Can you imagine what the Royals’ corner of the Internet would be like if the team actually turns into a contender one of these years? Where else could the trade of a nice (not to be confused with a ‘good’) player on a one year deal getting traded generate this level of interest?
Greg Schaum broke down the prospects shortly after the trade of Scott Podsednik went down and Matt Klaasen over at FanGraphs gave us his analysis of the trade not much later. Minda Haas had a great post on the musings of the casual fan and it’s always fun to read the comment strings over at Royals Review. Plus, we had Nick’s podcast up (see below) as well and all of that is really just the tip of the iceberg.
Having newly integrated myself into the Twitter lifestyle (cfosroyalsauth by the way), I spent enough time following the feed last night on my phone that my wife was certain I had a couple of girlfriends. (Doesn’t she know I have an entirely different phone for them?!!!) At any rate, I cannot offer much more insight than more astute writers already have to what I am considering a ‘good trade’.
Very quickly, the Royals gave up a decent player in Podsednik having a decent year (.310/.353/.400), but his 12 caught stealing and 3 pick-offs (none of which, I believe, were the result of botched hit and runs or missed signs on a sacrifice bunt) mitigate that batting average down to .270 with a .316 on-base percentage. Now, that ‘mitigation’ is the result of some pretty rudimentary statistical analysis, but just let it go, Pods is gone.
In return the Royals acquired a AAA catcher of marginal prospect status with some pop. Now, like everyone else, Luke May has no doubt benefited from playing in Albuquerque (.296/.352/.496), but he also hit .306/.390/.468 in Chattanooga last year. He is still learning the game behind the plate, having converted from shortstop in 2008, but he gives the Royals another high minor catcher to pair with Manny Pina. Frankly, both guys have another full year of watching Jason Kendall play every day in the majors to refine their games.
Dayton Moore also added another young arm in Elisaul Pimentel, who has raised his strikeout rate in each of his last three stops in the minors. I view Pimentel as another guy to put into the ‘second wave of pitchers’ behind the almost unbelievable AA rotation of Montgomery, Duffy, Crow, Dwyer and Lamb. Pimentel fits in with Melville, Sample and recently acquired Will Smith. Hey, you really cannot have enough young arms.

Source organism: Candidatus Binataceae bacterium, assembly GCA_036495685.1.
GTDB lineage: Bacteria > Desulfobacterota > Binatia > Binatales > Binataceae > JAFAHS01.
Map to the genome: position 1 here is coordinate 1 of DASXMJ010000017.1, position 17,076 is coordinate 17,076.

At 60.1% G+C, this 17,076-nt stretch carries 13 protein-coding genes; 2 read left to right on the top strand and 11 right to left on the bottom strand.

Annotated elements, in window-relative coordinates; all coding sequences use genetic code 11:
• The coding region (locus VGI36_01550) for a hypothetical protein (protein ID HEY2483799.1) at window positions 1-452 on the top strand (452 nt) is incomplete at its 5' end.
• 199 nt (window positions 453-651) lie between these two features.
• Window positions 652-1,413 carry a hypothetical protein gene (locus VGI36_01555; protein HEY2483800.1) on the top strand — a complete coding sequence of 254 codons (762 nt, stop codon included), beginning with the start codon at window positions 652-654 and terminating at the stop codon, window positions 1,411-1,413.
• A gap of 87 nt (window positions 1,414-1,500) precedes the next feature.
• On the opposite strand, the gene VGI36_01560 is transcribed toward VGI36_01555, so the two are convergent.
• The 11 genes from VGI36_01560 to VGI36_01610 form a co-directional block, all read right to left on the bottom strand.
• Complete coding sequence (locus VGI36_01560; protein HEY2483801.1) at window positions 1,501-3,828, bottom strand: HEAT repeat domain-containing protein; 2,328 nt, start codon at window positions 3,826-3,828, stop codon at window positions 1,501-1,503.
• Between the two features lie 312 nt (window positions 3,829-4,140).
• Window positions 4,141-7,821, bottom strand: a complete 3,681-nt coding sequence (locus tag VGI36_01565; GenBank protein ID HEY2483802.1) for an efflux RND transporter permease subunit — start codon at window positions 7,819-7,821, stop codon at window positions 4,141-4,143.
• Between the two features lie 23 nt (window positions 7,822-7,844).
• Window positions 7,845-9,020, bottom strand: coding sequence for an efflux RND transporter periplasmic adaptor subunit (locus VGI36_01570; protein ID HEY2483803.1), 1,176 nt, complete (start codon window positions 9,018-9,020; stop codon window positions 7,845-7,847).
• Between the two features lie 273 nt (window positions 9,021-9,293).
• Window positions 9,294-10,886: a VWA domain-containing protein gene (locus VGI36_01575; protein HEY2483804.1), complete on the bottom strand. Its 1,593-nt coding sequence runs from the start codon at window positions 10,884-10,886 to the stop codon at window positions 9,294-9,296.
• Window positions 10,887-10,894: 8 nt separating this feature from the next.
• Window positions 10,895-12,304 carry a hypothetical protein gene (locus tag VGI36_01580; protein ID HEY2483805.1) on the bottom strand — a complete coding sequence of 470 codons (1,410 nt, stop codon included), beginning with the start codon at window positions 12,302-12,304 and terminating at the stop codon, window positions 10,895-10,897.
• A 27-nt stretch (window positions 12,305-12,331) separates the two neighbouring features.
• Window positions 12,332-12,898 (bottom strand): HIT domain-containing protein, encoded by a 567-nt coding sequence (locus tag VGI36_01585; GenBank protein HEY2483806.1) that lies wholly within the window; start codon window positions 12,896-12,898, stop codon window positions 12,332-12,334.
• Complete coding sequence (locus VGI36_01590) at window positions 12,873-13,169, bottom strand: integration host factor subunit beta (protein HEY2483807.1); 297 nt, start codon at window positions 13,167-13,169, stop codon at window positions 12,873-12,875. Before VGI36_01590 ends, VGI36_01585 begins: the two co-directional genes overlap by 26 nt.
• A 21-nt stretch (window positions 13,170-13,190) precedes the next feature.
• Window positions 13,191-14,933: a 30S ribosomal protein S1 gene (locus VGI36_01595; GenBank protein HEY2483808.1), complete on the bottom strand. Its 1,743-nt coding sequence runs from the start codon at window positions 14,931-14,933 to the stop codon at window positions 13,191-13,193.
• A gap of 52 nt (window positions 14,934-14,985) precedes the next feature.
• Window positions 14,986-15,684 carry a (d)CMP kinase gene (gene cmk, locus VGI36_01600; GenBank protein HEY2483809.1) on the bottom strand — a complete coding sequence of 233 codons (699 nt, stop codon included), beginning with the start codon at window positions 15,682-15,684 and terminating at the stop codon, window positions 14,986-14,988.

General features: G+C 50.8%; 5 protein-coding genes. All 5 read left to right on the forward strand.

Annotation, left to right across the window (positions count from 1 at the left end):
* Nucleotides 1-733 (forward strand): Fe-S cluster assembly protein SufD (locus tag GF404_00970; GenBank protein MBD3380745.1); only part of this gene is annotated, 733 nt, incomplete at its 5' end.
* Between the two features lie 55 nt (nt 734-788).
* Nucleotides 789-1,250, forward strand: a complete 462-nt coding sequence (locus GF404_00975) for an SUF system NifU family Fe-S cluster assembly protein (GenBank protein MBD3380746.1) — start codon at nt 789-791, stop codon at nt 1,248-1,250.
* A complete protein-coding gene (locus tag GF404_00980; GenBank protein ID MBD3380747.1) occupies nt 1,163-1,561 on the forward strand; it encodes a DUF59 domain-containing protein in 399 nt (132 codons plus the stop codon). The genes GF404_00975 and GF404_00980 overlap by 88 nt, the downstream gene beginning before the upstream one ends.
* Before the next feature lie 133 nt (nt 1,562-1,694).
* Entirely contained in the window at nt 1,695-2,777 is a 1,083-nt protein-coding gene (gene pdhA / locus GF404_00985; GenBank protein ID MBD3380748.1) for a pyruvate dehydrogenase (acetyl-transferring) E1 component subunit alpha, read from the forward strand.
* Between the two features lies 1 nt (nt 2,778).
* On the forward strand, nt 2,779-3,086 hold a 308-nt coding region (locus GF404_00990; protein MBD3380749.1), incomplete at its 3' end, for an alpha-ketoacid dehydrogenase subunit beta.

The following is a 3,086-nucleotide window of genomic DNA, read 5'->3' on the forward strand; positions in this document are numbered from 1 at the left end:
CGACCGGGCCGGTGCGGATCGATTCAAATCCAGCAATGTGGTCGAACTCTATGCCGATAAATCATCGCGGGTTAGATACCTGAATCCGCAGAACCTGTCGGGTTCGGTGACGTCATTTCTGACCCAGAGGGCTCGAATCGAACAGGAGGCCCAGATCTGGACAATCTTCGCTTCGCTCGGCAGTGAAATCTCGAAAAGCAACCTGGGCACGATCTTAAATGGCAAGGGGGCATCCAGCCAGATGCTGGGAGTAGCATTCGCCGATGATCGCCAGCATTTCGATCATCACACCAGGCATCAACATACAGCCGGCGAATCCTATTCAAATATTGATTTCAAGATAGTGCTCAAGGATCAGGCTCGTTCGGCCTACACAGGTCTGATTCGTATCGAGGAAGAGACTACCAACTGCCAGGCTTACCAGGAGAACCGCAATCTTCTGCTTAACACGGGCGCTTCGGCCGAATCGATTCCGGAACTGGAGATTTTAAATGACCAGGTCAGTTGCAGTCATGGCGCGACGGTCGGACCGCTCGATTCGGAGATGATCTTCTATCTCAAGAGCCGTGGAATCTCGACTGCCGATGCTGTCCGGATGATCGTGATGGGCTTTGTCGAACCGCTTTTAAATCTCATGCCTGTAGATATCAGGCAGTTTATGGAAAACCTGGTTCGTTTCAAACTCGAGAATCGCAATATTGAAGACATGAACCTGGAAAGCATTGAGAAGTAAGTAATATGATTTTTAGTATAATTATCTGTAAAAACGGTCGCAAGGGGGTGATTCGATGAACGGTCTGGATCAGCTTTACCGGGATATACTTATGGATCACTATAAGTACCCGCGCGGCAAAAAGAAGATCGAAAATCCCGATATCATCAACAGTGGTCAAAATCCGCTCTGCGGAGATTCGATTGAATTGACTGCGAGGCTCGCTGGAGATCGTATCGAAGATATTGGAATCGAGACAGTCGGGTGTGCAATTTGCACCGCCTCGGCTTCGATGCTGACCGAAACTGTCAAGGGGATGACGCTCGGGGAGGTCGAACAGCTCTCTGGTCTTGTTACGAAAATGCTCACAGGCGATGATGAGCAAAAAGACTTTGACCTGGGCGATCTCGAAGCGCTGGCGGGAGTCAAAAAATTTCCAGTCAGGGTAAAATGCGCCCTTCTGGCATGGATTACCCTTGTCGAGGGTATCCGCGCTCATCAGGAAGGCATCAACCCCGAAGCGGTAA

Heck, on this feel good Thursday, I have even reconciled myself to the Royals’ apparent move to a 13 man pitching staff in the short term. While the promotion of Bryan Bullington was at best uninspired and at worst unimaginative, all signs are pointing towards the promotion of reliever Greg Holland (an ACTUAL PROSPECT) to Kansas City. Holland is a power arm who, after getting a rude welcome to AAA, has been lights out since then. He was going to have to be protected from the Rule 5 draft this winter, so Holland needed a 40 man roster spot sooner and later. Plus, as I have been advocating recently, the Royals need to spread out the experience factor of the trio of quality relievers they had in Omaha (Holland, Hardy and Coleman). Chances are that this 13 man staff is a temporary deal, as the Royals continue to market Kyle Farnsworth and might well have seen about all the need to out of Blake Wood and/or Dusty Hughes.
Further helping the mood today, are the statements in the Kansas City Star and on WHB radio this morning of Dayton Moore indicating that Kila Kaa’ihue’s long awaited promition to and installation in the Royals’ everyday lineup ‘can be expected to happen shortly’. Hopefully Giants’ GM Brian Sabean will panic that the Dodgers added Podsednik and offer something, anything, for Jose Guillen. Really, Brian, ANYTHING will do, just offer.
At any rate, it at last just feels like the organization is positioning this team with an eye towards the future. Another look at Alex Gordon, a first look at Greg Holland and a chance for Kila Kaa’ihue are all a start.
Now, Mr. Moore, let’s keep the ball rolling.